- Diagnosing Epilepsy
- What is Epilepsy?
- Types of Seizures
- Seizure First Aid
- Neurosurgery for Epilepsy in Adults
- Texas Comprehensive Epilepsy Program – Contact our Staff
- What is an epilepsy monitoring unit (EMU)?
- Additional Resources for Epilepsy Patients
- Treatment Options for Epilepsy
- Epilepsy FAQ
- Epilepsy & Pregnancy
What causes epileptic seizures?
Epileptic seizures are due to an abnormal excessive or synchronous activity of the neurons in the brain. This abnormal electrical activity in the brain can produce different symptoms, such as loss of awareness, unusual behavior, movements or sensations.
What is epilepsy?
Epilepsy is a chronic disorder of the brain characterized by a predisposition for recurrent unprovoked seizures. Although approximately 4 percent of the population will have an epileptic seizure in their lifetime, not all of them will develop epilepsy. A person is diagnosed with epilepsy after two unprovoked seizures occurring >24 hours apart or after one unprovoked seizure and a probability of further seizures of >60 percent. This risk is assessed after a thorough medical evaluation.
What are non-epileptic seizures?
Non-epileptic seizures, are different from epileptic seizures because they are not caused by abnormal electrical activity in the brain. Since the word seizure can be misleading, a better term for non-epileptic seizures is non-epileptic events. There are two main types of non-epileptic events, organic and psychogenic. Organic non-epileptic events are due to a physical cause, such as low blood sugar levels, low blood pressure, sleep or movement disorders. Psychogenic seizures are caused by subconscious mental or emotional distress.
Can you have non-epileptic events and epilepsy?
Approximately 5 percent of patients diagnosed with epilepsy also have non-epileptic events.
What is SUDEP?
SUDEP stands for Sudden Unexpected Death in Epilepsy. Individuals with frequent and/or tonic-clonic seizures are at a greater risk of SUDEP. Other risk factors that can increase the likelihood of SUDEP include drinking alcohol, missing doses of medication, longstanding uncontrolled epilepsy, and seizures beginning at a young age.
What is refractory epilepsy?
An individual is diagnosed with refractory epilepsy when trials of adequate medication at proper doses can no longer control their seizures. Treatment for refractory epilepsy can include surgery, a different combination of drugs, a change in diet, or even an implanted device under the skin that sends electrical signals to the brain or to one particular nerve to reduce the amount of seizures.
What is intractable epilepsy?
Intractable epilepsy is another term used for refractory epilepsy. This occurs when an individual’s epilepsy becomes drug resistant.
What is status epilepticus?
Status epilepticus occurs when an individual experiences a seizure that is abnormally prolonged or when someone has more than one seizure without recovery between them. The two main types of status epilepticus are convulsive and nonconvulsive. A convulsive seizure becomes convulsive status epilepticus when it lasts five minutes or longer. A non-convulsive seizure usually becomes status epilepticus when it lasts 10 minutes or longer.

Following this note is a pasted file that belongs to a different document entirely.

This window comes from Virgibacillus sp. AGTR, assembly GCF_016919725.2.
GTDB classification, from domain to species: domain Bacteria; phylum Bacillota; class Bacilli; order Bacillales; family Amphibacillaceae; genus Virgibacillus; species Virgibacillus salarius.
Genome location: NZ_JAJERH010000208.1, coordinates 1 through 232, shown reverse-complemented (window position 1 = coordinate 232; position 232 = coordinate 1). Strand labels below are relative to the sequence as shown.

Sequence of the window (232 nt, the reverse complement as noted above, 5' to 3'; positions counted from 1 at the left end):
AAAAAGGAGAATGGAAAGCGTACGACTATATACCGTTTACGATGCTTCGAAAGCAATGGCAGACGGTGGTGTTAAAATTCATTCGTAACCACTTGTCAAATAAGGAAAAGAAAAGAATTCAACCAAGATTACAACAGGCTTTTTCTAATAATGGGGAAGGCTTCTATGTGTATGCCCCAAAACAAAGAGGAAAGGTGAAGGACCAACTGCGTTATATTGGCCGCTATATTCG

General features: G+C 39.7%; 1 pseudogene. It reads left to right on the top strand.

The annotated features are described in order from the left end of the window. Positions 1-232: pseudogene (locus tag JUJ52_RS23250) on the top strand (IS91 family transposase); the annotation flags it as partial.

How long do seizures last?
Most seizures last from 30 seconds to two minutes. A convulsive seizure that lasts five minutes or longer is considered convulsive status epilepticus and should be treated as a medical emergency.
What are the major types of seizures?
The two major types of seizures are focal and generalized. Focal seizures are caused by an abnormal electrical activity in a localized area of the brain. Generalized seizures arise from both sides of the brain at the same time.
Who treats me?
While an initial diagnosis may come from a primary care physician, it is advised that the individual seek the help of a neurologist. If his or her seizures are challenging to diagnose or they are not responding to standard treatment, an epileptologist should be consulted. Epileptologists are neurologists that have specialized in the care of epilepsy.
Can I still have a baby if I have epilepsy?
The majority of women with epilepsy deliver healthy babies. If you have epilepsy and you are planning to conceive, it is highly recommended to consult your epileptologist. This will allow your epileptologist to plan a close follow up to minimize risks to the fetus with optimal seizure control. Due to potential harmful effects of some of the antiepileptic drugs, as well as metabolic changes during pregnancy, one may need a change in the dosage or type of antiepileptic medication, as well as folic acid supplementation. Moreover, baseline and regular monitoring of antiepileptic drug levels during pregnancy is recommended. Seizure control during pregnancy is extremely important and a team of high-risk obstetricians and epileptologist should work together to assist you before and during pregnancy, delivery and immediate postpartum period.
Will I outgrow it?
Many individuals with epilepsy require lifelong treatment, however, for some people the seizures can go away over time. This is more likely if they are diagnosed in childhood, have successfully controlled their seizures through medication, or if surgery is performed to remove the part of the brain where the seizures originate.